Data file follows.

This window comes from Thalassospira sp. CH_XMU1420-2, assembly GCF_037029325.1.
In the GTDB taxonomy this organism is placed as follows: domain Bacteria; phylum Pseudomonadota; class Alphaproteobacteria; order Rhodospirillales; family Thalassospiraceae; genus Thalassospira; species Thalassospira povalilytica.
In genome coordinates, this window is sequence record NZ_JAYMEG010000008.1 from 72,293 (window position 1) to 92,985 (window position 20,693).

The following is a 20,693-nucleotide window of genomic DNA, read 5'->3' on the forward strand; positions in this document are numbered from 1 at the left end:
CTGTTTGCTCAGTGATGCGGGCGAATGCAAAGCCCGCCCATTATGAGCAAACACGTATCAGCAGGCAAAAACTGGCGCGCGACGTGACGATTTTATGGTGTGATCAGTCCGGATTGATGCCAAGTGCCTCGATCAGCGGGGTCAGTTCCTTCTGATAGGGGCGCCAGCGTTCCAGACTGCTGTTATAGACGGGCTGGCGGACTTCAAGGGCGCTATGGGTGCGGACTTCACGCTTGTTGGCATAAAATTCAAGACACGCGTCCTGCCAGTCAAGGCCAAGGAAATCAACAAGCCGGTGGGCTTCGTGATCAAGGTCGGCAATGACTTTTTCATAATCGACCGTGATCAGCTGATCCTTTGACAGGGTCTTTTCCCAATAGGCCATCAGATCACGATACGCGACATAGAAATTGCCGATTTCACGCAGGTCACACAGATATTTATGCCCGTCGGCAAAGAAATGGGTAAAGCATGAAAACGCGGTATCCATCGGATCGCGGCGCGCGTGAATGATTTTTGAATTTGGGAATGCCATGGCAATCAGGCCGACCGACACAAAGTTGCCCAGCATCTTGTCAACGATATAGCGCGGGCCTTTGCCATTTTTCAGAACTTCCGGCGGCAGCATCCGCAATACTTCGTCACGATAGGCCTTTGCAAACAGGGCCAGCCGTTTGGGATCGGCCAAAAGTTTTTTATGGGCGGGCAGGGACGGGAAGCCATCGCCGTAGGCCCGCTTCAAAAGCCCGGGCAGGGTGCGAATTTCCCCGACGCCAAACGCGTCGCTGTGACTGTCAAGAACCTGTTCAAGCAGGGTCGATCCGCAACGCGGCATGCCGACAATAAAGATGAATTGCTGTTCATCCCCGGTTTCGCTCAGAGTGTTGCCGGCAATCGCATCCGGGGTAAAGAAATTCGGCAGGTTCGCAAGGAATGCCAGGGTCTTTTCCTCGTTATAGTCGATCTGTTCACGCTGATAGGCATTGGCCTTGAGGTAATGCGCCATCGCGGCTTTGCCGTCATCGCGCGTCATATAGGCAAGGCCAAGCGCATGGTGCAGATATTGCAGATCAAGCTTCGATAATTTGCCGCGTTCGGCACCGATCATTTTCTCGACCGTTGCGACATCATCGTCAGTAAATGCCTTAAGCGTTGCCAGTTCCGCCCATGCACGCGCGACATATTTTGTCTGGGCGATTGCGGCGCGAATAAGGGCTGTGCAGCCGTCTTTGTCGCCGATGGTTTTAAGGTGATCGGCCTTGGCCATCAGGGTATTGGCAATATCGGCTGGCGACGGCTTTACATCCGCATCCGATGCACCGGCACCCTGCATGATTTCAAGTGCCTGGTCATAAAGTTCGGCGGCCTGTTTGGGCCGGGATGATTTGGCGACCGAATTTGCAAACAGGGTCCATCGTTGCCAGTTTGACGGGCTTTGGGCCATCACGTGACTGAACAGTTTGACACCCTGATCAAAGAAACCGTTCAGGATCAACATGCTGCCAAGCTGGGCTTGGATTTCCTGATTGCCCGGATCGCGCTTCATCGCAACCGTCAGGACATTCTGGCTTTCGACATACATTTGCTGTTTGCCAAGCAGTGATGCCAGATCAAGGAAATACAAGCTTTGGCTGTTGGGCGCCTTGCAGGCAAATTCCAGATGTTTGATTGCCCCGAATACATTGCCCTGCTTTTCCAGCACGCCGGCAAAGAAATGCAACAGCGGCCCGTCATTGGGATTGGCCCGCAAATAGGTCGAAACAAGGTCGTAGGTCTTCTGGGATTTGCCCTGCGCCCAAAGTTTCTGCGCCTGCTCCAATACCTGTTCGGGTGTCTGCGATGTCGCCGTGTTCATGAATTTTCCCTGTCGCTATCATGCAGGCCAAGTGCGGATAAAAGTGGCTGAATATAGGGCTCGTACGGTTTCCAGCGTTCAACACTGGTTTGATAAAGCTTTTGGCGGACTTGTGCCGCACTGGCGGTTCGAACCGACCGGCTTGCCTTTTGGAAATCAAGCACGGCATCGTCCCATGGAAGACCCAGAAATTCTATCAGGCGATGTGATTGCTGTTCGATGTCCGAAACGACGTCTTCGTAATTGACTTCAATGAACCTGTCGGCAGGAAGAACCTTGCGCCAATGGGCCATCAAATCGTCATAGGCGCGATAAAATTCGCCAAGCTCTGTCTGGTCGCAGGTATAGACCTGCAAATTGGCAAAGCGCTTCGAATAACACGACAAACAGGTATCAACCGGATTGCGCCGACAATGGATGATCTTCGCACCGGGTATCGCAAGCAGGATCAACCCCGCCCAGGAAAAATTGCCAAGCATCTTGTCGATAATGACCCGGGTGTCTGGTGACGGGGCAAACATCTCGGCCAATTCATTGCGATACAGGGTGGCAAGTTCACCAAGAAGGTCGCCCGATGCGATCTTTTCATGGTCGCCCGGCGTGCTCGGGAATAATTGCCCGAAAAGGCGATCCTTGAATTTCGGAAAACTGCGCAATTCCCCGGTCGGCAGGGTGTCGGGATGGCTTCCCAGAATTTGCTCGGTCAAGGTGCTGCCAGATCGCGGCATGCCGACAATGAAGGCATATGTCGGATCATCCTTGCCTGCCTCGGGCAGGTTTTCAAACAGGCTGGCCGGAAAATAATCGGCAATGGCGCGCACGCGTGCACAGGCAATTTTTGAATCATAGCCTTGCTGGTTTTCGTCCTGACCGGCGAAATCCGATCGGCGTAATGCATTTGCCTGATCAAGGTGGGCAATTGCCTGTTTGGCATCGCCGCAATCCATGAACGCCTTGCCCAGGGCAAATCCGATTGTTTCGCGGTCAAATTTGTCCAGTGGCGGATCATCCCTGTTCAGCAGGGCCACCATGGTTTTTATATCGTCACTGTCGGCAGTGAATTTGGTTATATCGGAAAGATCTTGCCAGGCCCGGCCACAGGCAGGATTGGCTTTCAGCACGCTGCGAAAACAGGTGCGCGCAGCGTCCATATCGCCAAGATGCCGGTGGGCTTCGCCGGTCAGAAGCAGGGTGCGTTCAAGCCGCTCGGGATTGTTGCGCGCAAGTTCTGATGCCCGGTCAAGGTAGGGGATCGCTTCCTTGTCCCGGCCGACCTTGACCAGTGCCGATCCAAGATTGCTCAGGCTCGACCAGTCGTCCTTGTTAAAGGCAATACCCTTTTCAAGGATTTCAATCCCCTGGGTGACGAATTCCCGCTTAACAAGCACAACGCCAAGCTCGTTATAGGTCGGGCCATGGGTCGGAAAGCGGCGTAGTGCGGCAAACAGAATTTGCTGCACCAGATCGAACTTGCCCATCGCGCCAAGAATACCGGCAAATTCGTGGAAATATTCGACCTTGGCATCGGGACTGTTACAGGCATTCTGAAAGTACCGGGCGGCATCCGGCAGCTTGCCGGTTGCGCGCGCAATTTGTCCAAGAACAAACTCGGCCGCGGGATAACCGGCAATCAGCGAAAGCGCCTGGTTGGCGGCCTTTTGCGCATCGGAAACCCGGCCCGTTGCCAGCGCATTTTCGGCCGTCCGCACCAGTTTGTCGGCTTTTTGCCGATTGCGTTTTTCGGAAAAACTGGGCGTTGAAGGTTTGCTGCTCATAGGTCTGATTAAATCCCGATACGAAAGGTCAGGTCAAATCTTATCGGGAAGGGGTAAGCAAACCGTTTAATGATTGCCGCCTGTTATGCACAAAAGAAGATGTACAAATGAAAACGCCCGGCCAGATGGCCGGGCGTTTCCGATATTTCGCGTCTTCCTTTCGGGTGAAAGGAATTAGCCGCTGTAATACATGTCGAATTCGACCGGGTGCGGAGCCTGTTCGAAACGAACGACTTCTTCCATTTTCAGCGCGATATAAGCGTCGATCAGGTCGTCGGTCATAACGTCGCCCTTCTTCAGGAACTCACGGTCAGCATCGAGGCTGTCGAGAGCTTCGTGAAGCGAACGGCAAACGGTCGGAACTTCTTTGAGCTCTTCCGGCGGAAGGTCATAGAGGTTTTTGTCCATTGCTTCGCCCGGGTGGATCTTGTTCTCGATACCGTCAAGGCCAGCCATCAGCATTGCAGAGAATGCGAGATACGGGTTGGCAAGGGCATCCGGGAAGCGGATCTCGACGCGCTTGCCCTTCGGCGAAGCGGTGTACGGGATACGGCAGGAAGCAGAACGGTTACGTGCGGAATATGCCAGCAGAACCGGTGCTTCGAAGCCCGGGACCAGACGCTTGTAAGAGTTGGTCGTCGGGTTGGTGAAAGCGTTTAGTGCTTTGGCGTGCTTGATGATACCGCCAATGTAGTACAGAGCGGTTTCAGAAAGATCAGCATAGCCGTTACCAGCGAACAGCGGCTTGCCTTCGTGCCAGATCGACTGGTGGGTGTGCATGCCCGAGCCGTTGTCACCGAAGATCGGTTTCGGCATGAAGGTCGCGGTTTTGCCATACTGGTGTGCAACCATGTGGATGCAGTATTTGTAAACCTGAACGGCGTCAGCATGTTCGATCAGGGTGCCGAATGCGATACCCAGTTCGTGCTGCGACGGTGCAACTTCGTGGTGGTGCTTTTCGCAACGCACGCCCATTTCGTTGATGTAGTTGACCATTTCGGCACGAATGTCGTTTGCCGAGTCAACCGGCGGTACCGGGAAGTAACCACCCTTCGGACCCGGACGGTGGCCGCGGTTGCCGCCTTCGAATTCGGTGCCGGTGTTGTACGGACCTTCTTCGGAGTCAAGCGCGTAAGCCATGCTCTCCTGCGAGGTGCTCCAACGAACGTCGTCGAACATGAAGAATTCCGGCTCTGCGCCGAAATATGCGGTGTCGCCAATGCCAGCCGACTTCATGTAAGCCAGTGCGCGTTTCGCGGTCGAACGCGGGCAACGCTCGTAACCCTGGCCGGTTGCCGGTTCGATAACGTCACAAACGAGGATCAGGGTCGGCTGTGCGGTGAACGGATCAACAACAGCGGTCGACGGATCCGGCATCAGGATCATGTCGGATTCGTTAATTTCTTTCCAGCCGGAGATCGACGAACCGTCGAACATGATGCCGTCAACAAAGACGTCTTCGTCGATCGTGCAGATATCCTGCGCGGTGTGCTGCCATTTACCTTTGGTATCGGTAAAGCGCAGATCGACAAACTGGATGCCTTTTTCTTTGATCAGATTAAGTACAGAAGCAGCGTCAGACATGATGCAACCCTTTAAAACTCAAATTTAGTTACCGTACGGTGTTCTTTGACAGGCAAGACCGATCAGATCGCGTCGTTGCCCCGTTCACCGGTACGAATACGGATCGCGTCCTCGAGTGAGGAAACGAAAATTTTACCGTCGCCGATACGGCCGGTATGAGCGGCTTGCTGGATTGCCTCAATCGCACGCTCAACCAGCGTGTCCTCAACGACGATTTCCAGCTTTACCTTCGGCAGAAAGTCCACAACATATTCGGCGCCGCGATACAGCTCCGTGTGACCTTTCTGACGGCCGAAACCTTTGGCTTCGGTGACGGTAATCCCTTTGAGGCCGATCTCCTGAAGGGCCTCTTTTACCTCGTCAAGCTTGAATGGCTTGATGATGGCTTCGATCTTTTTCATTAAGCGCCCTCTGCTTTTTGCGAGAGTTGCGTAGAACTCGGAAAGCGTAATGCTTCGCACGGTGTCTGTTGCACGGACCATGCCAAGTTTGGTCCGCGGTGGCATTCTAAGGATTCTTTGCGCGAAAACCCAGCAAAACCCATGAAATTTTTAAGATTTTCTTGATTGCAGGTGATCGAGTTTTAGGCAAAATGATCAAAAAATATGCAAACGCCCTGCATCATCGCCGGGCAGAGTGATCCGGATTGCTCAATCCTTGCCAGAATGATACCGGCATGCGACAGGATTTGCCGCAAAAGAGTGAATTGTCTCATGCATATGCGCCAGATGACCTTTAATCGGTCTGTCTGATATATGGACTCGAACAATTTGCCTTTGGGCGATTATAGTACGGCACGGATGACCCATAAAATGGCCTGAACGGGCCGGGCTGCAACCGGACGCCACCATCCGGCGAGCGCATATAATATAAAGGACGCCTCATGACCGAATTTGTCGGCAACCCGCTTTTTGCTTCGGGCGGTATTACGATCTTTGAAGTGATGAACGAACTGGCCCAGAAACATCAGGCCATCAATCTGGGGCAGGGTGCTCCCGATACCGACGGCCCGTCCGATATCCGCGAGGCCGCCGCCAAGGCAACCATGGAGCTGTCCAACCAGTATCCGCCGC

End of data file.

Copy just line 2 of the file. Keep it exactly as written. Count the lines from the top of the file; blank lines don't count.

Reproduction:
In the GTDB taxonomy this organism is placed as follows: domain Bacteria; phylum Pseudomonadota; class Alphaproteobacteria; order Rhodospirillales; family Thalassospiraceae; genus Thalassospira; species Thalassospira povalilytica.